Mount Sinai researchers have used novel artificial intelligence methods to examine structural and cellular features of human brain tissues to help determine the causes of Alzheimer’s disease and other related disorders. The research team found that studying the causes of cognitive impairment by using an unbiased AI-based method — as opposed to traditional markers such as amyloid plaques — revealed unexpected microscopic abnormalities that can predict the presence of cognitive impairment. These findings were published in the journal Acta Neuropathologica Communications on September 20.
“AI represents an entirely new paradigm for studying dementia and will have a transformative effect on research into complex brain diseases, especially Alzheimer’s disease,” said co-corresponding author John Crary, MD, PhD, Professor of Pathology, Molecular and Cell-Based Medicine, Neuroscience, and Artificial Intelligence and Human Health, at the Icahn School of Medicine at Mount Sinai. “The deep learning approach was applied to the prediction of cognitive impairment, a challenging problem for which no current human-performed histopathologic diagnostic tool exists.”
The Mount Sinai team identified and analyzed the underlying architecture and cellular features of two regions in the brain, the medial temporal lobe and frontal cortex. In an effort to improve the standard of postmortem brain assessment to identify signs of diseases, the researchers used a weakly supervised deep learning algorithm to examine slide images of human brain autopsy tissues from a group of more than 700 elderly donors to predict the presence or absence of cognitive impairment. The weakly supervised deep learning approach is able to handle noisy, limited, or imprecise sources to provide signals for labeling large amounts of training data in a supervised learning setting. This deep learning model was used to pinpoint a reduction in Luxol fast blue staining, which is used to quantify the amount of myelin, the protective layer around brain nerves. The machine learning models identified a signal for cognitive impairment that was associated with decreasing amounts of myelin staining; scattered in a non-uniform pattern across the tissue; and focused in the white matter, which affects learning and brain functions. The two sets of models trained and used by the researchers were able to predict the presence of cognitive impairment with an accuracy that was better than random guessing.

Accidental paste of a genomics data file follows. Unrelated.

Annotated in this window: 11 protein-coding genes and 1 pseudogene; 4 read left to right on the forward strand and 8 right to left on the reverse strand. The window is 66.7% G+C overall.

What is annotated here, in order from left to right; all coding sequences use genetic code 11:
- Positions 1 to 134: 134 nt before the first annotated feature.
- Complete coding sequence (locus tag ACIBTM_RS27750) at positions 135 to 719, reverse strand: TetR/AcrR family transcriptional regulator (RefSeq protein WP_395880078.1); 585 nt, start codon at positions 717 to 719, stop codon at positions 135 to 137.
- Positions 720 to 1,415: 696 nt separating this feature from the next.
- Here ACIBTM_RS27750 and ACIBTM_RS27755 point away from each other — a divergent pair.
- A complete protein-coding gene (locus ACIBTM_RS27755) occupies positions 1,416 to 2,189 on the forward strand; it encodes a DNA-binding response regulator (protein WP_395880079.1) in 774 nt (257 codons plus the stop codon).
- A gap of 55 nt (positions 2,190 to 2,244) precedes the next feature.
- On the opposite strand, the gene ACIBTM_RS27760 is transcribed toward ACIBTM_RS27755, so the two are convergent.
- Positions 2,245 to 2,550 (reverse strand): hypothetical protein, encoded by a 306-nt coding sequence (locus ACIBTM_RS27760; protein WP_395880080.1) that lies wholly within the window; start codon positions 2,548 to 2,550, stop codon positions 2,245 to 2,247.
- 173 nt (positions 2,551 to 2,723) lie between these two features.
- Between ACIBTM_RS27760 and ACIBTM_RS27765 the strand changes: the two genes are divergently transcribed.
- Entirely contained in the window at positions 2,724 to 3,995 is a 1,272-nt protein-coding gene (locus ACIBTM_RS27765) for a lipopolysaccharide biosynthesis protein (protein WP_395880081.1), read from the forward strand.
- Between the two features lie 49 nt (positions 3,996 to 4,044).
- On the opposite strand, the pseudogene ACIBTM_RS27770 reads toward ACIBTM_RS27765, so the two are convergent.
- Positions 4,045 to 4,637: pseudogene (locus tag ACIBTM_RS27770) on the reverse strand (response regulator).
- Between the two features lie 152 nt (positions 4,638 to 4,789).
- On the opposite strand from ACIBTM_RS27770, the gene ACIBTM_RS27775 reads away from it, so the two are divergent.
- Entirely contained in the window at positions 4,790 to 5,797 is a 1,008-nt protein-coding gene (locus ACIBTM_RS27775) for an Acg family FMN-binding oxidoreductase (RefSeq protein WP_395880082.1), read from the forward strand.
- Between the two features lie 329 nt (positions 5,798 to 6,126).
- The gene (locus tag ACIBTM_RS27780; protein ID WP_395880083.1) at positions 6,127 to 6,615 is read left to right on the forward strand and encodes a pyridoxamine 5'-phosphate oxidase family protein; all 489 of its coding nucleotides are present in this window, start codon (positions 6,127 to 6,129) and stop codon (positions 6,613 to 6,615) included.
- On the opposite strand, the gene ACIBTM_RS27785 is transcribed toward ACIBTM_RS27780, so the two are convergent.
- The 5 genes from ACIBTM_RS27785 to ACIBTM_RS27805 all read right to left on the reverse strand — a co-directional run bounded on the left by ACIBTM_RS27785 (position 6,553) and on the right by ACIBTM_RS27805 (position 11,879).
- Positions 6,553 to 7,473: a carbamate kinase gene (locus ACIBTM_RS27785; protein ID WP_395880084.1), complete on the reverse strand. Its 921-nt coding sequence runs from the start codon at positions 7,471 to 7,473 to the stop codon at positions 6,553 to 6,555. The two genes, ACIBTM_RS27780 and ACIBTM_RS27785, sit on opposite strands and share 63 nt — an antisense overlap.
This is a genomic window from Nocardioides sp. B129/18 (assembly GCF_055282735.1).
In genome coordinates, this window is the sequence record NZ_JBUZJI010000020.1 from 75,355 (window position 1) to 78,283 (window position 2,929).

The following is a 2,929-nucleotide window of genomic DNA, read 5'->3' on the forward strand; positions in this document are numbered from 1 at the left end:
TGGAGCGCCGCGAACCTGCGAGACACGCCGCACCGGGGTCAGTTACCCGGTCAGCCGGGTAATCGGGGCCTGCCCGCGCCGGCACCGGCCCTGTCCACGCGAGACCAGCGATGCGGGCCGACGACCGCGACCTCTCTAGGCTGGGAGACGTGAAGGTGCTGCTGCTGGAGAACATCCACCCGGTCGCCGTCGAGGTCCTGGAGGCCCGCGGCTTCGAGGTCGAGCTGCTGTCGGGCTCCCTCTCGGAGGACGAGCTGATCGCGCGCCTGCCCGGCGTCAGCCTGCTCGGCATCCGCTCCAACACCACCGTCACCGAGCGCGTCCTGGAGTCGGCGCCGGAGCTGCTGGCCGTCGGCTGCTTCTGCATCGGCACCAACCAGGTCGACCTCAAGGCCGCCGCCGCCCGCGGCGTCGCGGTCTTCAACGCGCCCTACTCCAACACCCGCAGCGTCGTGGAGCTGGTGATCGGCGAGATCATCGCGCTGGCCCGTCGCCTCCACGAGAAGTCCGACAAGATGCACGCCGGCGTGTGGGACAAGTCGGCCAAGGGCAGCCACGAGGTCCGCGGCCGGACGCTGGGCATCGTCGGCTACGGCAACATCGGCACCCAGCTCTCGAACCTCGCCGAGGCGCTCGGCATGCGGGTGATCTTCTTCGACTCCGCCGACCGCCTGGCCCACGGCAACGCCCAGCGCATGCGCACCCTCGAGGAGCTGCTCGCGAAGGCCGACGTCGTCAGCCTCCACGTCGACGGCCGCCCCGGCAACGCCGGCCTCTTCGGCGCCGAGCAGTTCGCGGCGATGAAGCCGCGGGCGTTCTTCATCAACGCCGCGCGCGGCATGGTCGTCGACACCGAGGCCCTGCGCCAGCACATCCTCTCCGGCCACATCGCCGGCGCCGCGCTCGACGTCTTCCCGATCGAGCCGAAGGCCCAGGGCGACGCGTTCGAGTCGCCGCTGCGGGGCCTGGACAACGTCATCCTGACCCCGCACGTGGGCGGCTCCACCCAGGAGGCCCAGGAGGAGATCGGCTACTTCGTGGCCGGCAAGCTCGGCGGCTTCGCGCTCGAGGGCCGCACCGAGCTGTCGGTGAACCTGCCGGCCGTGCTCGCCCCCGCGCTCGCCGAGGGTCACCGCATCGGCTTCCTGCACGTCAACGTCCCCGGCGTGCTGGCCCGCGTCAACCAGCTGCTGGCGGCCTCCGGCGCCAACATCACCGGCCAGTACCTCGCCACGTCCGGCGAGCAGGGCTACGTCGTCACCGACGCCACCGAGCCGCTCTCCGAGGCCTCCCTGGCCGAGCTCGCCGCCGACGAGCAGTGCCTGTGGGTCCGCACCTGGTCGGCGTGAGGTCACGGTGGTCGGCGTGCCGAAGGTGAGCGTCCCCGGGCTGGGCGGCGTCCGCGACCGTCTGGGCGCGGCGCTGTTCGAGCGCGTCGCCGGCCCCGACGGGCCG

In their analysis, the researchers believe the diminished staining intensity in particular areas of the brain identified by AI may serve as a scalable platform to evaluate the presence of brain impairment in other associated diseases. The methodology lays the groundwork for future studies, which could include deploying larger scale artificial intelligence models as well as further dissection of the algorithms to increase their predictive accuracy and reliability. The team said, ultimately, the goal of this neuropathologic research program is to develop better tools for diagnosis and treatment of people suffering from Alzheimer’s disease and related disorders.
“Leveraging AI allows us to look at exponentially more disease relevant features, a powerful approach when applied to a complex system like the human brain,” said co-corresponding author Kurt W. Farrell, PhD, Assistant Professor of Pathology, Molecular and Cell-Based Medicine, Neuroscience, and Artificial Intelligence and Human Health, at Icahn Mount Sinai. “It is critical to perform further interpretability research in the areas of neuropathology and artificial intelligence, so that advances in deep learning can be translated to improve diagnostic and treatment approaches for Alzheimer’s disease and related disorders in a safe and effective manner.”
Lead author Andrew McKenzie, MD, PhD, Co-Chief Resident for Research in the Department of Psychiatry at Icahn Mount Sinai, added: “Interpretation analysis was able to identify some, but not all, of the signals that the artificial intelligence models used to make predictions about cognitive impairment. As a result, additional challenges remain for deploying and interpreting these powerful deep learning models in the neuropathology domain.”
Researchers from the University of Texas Health Science Center in San Antonio, Texas, Newcastle University in Tyne, United Kingdom, Boston University School of Medicine in Boston, and UT Southwestern Medical Center in Dallas also contributed to this research. The study was supported by funding from the National Institute of Neurological Disorders and Stroke, the National Institute on Aging, and the Tau Consortium by the Rainwater Charitable Foundation.